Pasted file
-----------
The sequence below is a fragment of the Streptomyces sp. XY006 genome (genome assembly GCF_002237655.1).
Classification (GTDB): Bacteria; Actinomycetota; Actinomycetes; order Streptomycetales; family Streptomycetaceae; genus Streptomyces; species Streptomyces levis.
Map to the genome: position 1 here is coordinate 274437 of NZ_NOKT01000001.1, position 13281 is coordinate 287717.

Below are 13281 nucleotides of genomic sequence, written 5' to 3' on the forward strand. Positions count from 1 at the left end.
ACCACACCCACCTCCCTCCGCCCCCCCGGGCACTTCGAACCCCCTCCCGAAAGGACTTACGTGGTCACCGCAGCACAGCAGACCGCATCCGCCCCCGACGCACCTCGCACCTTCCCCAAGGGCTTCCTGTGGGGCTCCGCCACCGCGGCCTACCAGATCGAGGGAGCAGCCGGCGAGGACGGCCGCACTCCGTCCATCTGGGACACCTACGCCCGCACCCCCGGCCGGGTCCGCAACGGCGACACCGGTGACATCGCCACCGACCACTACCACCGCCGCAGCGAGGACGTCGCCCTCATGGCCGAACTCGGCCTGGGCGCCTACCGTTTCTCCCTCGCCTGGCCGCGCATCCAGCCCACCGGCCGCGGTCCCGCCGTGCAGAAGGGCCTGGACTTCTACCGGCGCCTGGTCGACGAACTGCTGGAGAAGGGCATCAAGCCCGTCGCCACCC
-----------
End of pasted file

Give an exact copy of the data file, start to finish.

The sequence below is a fragment of the Streptomyces sp. XY006 genome (genome assembly GCF_002237655.1).
Classification (GTDB): Bacteria; Actinomycetota; Actinomycetes; order Streptomycetales; family Streptomycetaceae; genus Streptomyces; species Streptomyces levis.
Map to the genome: position 1 here is coordinate 274437 of NZ_NOKT01000001.1, position 13281 is coordinate 287717.

Below are 13281 nucleotides of genomic sequence, written 5' to 3' on the forward strand. Positions count from 1 at the left end.
ACCACACCCACCTCCCTCCGCCCCCCCGGGCACTTCGAACCCCCTCCCGAAAGGACTTACGTGGTCACCGCAGCACAGCAGACCGCATCCGCCCCCGACGCACCTCGCACCTTCCCCAAGGGCTTCCTGTGGGGCTCCGCCACCGCGGCCTACCAGATCGAGGGAGCAGCCGGCGAGGACGGCCGCACTCCGTCCATCTGGGACACCTACGCCCGCACCCCCGGCCGGGTCCGCAACGGCGACACCGGTGACATCGCCACCGACCACTACCACCGCCGCAGCGAGGACGTCGCCCTCATGGCCGAACTCGGCCTGGGCGCCTACCGTTTCTCCCTCGCCTGGCCGCGCATCCAGCCCACCGGCCGCGGTCCCGCCGTGCAGAAGGGCCTGGACTTCTACCGGCGCCTGGTCGACGAACTGCTGGAGAAGGGCATCAAGCCCGTCGCCACCC